Dentist in White Bear Lake MN Shares: How Oral Bacteria Lowers the Risk of Diabetes?

Diabetes is one of the leading causes of deaths each year in the entire world. Despite the numerous advances that have been made to cure and event prevent this illness, the number of afflicted continue to grow by the day.


A recent study by the Vanderbilt University discovers a groundbreaking correlation between diabetes and the oral microbiome. Some oral bacteria are said to reduce the risk of this systemic disease.


Periodontal diseases are said to be related to a higher risk of diabetes. Patients that were successfully treated for periodontal diseases have better glycemic control. Meanwhile, patients who have untreated diabetes show to have more periodontitis. This is what birthed the idea that systemic inflammation is the one that links oral diseases and diabetes.


An apparent decrease in risk of type 2 diabetes has been observed by the researchers when there is an abundance of Actinobacteria. This is solidified by their findings during the analyzation of biological samples gathered prior being diagnosed with diabetes.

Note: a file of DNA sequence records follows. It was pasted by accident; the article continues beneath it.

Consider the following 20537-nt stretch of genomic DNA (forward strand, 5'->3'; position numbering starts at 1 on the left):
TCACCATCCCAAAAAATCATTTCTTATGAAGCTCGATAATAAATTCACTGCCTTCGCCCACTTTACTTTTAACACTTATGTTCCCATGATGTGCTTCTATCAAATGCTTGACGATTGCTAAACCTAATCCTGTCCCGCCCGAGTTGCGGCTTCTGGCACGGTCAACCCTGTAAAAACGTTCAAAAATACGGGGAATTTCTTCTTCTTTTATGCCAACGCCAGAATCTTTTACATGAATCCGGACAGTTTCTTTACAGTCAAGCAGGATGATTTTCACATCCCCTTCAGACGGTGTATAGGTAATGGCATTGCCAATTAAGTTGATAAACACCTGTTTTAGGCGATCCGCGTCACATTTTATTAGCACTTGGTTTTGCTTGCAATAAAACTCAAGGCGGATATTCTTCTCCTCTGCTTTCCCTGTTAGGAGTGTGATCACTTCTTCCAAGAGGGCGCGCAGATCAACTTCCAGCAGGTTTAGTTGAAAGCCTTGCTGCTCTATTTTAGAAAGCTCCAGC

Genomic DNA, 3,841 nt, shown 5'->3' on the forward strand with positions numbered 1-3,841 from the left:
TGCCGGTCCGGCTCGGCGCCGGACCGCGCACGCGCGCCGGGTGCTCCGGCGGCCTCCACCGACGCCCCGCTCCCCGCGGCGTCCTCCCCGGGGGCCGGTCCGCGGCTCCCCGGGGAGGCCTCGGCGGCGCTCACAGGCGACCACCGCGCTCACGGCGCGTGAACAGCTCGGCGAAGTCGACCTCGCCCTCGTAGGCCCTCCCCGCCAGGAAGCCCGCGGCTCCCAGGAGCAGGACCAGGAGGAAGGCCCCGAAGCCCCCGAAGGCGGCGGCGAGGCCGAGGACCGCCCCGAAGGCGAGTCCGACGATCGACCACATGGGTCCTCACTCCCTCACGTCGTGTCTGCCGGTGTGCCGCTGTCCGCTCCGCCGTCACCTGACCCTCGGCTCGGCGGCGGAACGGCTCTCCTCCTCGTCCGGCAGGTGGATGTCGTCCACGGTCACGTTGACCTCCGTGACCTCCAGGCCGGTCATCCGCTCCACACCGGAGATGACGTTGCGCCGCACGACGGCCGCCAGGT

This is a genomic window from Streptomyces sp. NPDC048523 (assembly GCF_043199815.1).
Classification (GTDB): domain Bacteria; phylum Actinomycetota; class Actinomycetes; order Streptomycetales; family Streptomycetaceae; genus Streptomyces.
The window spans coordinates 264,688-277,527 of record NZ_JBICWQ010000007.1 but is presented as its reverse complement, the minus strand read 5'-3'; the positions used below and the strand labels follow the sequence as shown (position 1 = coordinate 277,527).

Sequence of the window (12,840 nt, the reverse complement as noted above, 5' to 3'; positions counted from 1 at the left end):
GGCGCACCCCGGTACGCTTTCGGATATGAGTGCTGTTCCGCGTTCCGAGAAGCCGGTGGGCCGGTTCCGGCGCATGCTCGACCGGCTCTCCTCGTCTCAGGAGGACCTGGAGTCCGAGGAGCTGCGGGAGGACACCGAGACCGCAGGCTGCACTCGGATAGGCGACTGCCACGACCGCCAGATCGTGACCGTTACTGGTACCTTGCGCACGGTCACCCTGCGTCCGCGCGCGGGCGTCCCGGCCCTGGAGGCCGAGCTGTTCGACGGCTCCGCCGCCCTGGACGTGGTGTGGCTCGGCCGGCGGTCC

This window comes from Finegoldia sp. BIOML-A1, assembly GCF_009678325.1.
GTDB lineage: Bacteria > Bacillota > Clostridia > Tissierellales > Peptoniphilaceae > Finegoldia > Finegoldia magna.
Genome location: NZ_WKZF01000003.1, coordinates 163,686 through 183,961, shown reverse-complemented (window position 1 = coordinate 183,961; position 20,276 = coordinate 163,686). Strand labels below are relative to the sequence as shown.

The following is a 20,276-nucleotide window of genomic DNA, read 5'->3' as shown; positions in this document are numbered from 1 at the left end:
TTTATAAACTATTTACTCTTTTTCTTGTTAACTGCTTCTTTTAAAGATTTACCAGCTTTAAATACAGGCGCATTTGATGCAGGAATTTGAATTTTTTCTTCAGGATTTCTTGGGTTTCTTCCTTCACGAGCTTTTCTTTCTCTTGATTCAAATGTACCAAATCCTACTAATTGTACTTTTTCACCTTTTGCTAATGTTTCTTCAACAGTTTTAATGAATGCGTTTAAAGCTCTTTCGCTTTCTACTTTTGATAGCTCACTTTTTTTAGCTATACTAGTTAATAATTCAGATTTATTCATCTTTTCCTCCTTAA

Actinomyces and Atopobium were particularly linked with decreased risk of diabetes for about 66% to 72%. It is also evident that Actinobacteria were less copious in obese nondiabetic samples than those in the normal weight category.


What is Actinomyces?


It is an enduring infection that triggers abscesses or sores in our body’s soft tissues. Actinomycosis usually exists in the throat, nose, stomach, intestines, lungs, and mouth. There has been little to no case of this bacteria existing in other parts of the body. Conversely, it is not contagious, but it can spread from the original area that is infected to other parts of the body.


The study entitled, “Association of Oral Microbiome with Type 2 Diabetes Risk,” published in the Journal of Periodontal Research was sponsored by the National Institutes of Health and Vanderbilt University’s Department of Medicine. The researchers arrived at a conclusion that there is a significant link between the oral microbiome and diabetes. Overcoming these bacteria might be another breakthrough in combating diabetes.